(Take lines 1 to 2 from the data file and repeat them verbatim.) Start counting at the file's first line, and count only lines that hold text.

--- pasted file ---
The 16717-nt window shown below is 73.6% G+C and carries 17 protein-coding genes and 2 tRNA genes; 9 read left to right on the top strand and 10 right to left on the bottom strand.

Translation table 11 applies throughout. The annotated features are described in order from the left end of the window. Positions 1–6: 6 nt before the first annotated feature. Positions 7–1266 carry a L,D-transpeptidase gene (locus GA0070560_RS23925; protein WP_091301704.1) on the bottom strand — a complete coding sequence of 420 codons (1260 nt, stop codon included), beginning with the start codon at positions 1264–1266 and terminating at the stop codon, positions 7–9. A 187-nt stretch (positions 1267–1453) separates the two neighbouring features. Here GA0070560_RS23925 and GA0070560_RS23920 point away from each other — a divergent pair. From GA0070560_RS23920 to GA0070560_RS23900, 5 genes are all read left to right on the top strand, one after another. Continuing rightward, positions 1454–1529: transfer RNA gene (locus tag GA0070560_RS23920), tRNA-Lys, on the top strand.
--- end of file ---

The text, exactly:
The 16717-nt window shown below is 73.6% G+C and carries 17 protein-coding genes and 2 tRNA genes; 9 read left to right on the top strand and 10 right to left on the bottom strand.

Translation table 11 applies throughout. The annotated features are described in order from the left end of the window. Positions 1–6: 6 nt before the first annotated feature. Positions 7–1266 carry a L,D-transpeptidase gene (locus GA0070560_RS23925; protein WP_091301704.1) on the bottom strand — a complete coding sequence of 420 codons (1260 nt, stop codon included), beginning with the start codon at positions 1264–1266 and terminating at the stop codon, positions 7–9. A 187-nt stretch (positions 1267–1453) separates the two neighbouring features. Here GA0070560_RS23925 and GA0070560_RS23920 point away from each other — a divergent pair. From GA0070560_RS23920 to GA0070560_RS23900, 5 genes are all read left to right on the top strand, one after another. Continuing rightward, positions 1454–1529: transfer RNA gene (locus tag GA0070560_RS23920), tRNA-Lys, on the top strand.